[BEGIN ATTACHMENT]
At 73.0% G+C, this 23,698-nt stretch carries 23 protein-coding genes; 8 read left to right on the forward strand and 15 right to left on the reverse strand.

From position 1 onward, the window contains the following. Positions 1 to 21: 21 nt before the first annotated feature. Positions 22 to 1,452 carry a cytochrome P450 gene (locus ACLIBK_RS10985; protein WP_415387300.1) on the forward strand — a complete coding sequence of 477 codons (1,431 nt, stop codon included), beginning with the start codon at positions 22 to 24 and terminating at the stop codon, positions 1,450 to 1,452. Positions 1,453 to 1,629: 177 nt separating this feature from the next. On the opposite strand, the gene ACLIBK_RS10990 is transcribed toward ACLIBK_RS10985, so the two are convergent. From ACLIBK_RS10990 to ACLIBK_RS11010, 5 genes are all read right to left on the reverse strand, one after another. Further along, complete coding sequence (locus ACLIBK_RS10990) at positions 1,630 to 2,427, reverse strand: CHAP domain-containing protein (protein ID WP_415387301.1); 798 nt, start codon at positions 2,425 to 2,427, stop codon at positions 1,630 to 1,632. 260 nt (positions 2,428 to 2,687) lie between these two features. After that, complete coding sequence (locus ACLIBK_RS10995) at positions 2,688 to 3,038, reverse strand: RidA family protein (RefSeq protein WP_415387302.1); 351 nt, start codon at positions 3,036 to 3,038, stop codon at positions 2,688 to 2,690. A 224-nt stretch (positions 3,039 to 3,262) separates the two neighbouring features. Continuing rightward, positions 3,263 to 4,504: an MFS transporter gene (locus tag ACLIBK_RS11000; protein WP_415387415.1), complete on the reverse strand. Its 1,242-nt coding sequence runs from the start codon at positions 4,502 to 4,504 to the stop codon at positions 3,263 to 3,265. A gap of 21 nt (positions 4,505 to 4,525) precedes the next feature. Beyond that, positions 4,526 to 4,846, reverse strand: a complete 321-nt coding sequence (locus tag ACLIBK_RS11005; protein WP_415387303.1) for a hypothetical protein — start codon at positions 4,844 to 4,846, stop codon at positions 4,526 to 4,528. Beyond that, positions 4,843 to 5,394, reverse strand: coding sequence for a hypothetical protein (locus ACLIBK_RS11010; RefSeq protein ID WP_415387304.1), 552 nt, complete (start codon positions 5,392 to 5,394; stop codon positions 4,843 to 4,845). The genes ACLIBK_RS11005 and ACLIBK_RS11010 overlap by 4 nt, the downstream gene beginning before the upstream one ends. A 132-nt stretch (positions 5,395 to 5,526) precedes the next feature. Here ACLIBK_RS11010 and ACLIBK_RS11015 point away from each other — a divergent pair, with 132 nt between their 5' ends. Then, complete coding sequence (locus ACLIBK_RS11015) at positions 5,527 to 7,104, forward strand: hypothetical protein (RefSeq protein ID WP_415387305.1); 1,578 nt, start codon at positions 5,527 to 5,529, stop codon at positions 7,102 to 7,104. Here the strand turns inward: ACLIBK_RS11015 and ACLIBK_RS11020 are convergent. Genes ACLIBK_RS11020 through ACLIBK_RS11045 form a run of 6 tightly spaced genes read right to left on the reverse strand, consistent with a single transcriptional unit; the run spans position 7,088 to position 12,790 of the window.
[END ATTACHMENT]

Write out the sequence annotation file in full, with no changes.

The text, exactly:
At 73.0% G+C, this 23,698-nt stretch carries 23 protein-coding genes; 8 read left to right on the forward strand and 15 right to left on the reverse strand.

From position 1 onward, the window contains the following. Positions 1 to 21: 21 nt before the first annotated feature. Positions 22 to 1,452 carry a cytochrome P450 gene (locus ACLIBK_RS10985; protein WP_415387300.1) on the forward strand — a complete coding sequence of 477 codons (1,431 nt, stop codon included), beginning with the start codon at positions 22 to 24 and terminating at the stop codon, positions 1,450 to 1,452. Positions 1,453 to 1,629: 177 nt separating this feature from the next. On the opposite strand, the gene ACLIBK_RS10990 is transcribed toward ACLIBK_RS10985, so the two are convergent. From ACLIBK_RS10990 to ACLIBK_RS11010, 5 genes are all read right to left on the reverse strand, one after another. Further along, complete coding sequence (locus ACLIBK_RS10990) at positions 1,630 to 2,427, reverse strand: CHAP domain-containing protein (protein ID WP_415387301.1); 798 nt, start codon at positions 2,425 to 2,427, stop codon at positions 1,630 to 1,632. 260 nt (positions 2,428 to 2,687) lie between these two features. After that, complete coding sequence (locus ACLIBK_RS10995) at positions 2,688 to 3,038, reverse strand: RidA family protein (RefSeq protein WP_415387302.1); 351 nt, start codon at positions 3,036 to 3,038, stop codon at positions 2,688 to 2,690. A 224-nt stretch (positions 3,039 to 3,262) separates the two neighbouring features. Continuing rightward, positions 3,263 to 4,504: an MFS transporter gene (locus tag ACLIBK_RS11000; protein WP_415387415.1), complete on the reverse strand. Its 1,242-nt coding sequence runs from the start codon at positions 4,502 to 4,504 to the stop codon at positions 3,263 to 3,265. A gap of 21 nt (positions 4,505 to 4,525) precedes the next feature. Beyond that, positions 4,526 to 4,846, reverse strand: a complete 321-nt coding sequence (locus tag ACLIBK_RS11005; protein WP_415387303.1) for a hypothetical protein — start codon at positions 4,844 to 4,846, stop codon at positions 4,526 to 4,528. Beyond that, positions 4,843 to 5,394, reverse strand: coding sequence for a hypothetical protein (locus ACLIBK_RS11010; RefSeq protein ID WP_415387304.1), 552 nt, complete (start codon positions 5,392 to 5,394; stop codon positions 4,843 to 4,845). The genes ACLIBK_RS11005 and ACLIBK_RS11010 overlap by 4 nt, the downstream gene beginning before the upstream one ends. A 132-nt stretch (positions 5,395 to 5,526) precedes the next feature. Here ACLIBK_RS11010 and ACLIBK_RS11015 point away from each other — a divergent pair, with 132 nt between their 5' ends. Then, complete coding sequence (locus ACLIBK_RS11015) at positions 5,527 to 7,104, forward strand: hypothetical protein (RefSeq protein ID WP_415387305.1); 1,578 nt, start codon at positions 5,527 to 5,529, stop codon at positions 7,102 to 7,104. Here the strand turns inward: ACLIBK_RS11015 and ACLIBK_RS11020 are convergent. Genes ACLIBK_RS11020 through ACLIBK_RS11045 form a run of 6 tightly spaced genes read right to left on the reverse strand, consistent with a single transcriptional unit; the run spans position 7,088 to position 12,790 of the window.